In the taxi, every now and then a song came on, which we would sing along to, as for the most part, we were all in a jolly mood, and were glad that we’d got to spend the evening together. Eventually, one song that came along on the radio was from the Red Hot Chili Peppers. The exact song is lost on me. But what isn’t lost is Dan quietly singing to himself in the boot, whilst we all listened with amusement. Good ole Dan, I’m glad we ran into him that night. We got to know him better, and from there, we were able to steadily help him have more life experiences. Something that we’re still doing for him.


We heard a whole lot of rumours about what Jonathan did that night. Many of these rumours, he never flat out denied. But I don’t think that anyone really knows what exactly he did that night. Therefore, I now turn you the reader over to the man-child himself. Take it away Jonno.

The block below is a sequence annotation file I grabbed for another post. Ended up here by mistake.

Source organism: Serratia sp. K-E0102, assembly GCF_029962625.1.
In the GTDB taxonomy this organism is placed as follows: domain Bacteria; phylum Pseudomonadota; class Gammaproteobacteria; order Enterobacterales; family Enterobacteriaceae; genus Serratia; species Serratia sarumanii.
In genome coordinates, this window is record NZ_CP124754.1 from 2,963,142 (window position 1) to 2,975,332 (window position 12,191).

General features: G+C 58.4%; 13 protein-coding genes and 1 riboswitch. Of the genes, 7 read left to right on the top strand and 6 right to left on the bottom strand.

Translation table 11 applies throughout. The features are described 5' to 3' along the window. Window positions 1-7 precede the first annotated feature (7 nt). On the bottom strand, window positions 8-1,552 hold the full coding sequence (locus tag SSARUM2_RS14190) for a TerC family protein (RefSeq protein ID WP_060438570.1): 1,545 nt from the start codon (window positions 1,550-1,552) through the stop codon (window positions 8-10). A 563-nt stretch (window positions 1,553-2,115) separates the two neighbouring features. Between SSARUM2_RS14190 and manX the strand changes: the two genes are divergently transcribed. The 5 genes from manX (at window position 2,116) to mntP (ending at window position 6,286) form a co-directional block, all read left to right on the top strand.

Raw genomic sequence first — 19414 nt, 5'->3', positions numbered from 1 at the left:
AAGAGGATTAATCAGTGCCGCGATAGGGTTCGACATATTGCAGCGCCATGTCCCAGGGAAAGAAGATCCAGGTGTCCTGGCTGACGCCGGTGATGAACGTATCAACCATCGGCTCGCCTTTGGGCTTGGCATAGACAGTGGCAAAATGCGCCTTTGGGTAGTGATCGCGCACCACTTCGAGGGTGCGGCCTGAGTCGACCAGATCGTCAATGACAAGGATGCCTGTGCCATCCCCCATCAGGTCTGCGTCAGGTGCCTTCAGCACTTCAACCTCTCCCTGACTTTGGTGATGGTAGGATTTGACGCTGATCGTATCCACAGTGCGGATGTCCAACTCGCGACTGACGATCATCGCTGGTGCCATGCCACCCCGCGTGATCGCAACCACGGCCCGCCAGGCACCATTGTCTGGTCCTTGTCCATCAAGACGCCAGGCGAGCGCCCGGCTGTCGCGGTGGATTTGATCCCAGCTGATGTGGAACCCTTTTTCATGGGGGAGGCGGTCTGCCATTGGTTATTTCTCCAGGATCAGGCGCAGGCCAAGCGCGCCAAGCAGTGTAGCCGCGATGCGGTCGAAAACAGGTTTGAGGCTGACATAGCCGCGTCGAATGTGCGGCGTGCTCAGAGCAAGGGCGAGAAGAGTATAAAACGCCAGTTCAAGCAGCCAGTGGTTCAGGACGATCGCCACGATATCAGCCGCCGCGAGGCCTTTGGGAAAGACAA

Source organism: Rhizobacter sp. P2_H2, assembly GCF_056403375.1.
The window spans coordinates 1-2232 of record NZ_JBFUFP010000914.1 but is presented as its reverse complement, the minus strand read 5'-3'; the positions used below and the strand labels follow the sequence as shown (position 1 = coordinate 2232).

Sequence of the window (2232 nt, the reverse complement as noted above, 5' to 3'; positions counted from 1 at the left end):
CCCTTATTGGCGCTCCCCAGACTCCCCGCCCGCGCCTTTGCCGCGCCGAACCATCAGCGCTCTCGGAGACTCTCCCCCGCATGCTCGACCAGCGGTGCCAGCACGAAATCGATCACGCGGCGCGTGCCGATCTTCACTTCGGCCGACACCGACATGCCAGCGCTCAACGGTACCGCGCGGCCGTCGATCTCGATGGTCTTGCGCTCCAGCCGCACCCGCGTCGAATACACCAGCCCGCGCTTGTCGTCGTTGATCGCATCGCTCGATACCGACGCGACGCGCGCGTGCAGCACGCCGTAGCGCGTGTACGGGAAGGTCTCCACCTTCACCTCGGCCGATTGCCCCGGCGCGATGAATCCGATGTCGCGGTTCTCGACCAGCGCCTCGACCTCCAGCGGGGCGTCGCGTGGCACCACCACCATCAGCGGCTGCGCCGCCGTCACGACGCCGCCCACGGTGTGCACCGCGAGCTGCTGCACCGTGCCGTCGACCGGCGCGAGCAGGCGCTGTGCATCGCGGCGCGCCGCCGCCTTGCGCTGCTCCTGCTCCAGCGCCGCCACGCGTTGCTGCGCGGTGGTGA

There I was, juiced up on codeine and alcohol, draped in thousandaire gear, shoes gleamed up for royalty, ready for a night out in this new city of mine.  A recommendation was made by the teacher (an Australian bloke in his late 50s) of the TESOL course to try out this 7-seventeen bar, where apparently the waitresses were ‘nice’.  Hmm.  I wasn’t sure what that meant, but his intonation was convincing enough for me.  The decision was made.  Next up: who’d join me?


A tall (6’3”?) pale scrawny American with an old man’s voice was also in this course and in the same class as me.  He was obviously young (not older than 24).  I assumed he was from the Midwest but turned out he was from Northern Pennsylvania.  His name was Dan.  But his name would change quite often over the next two months.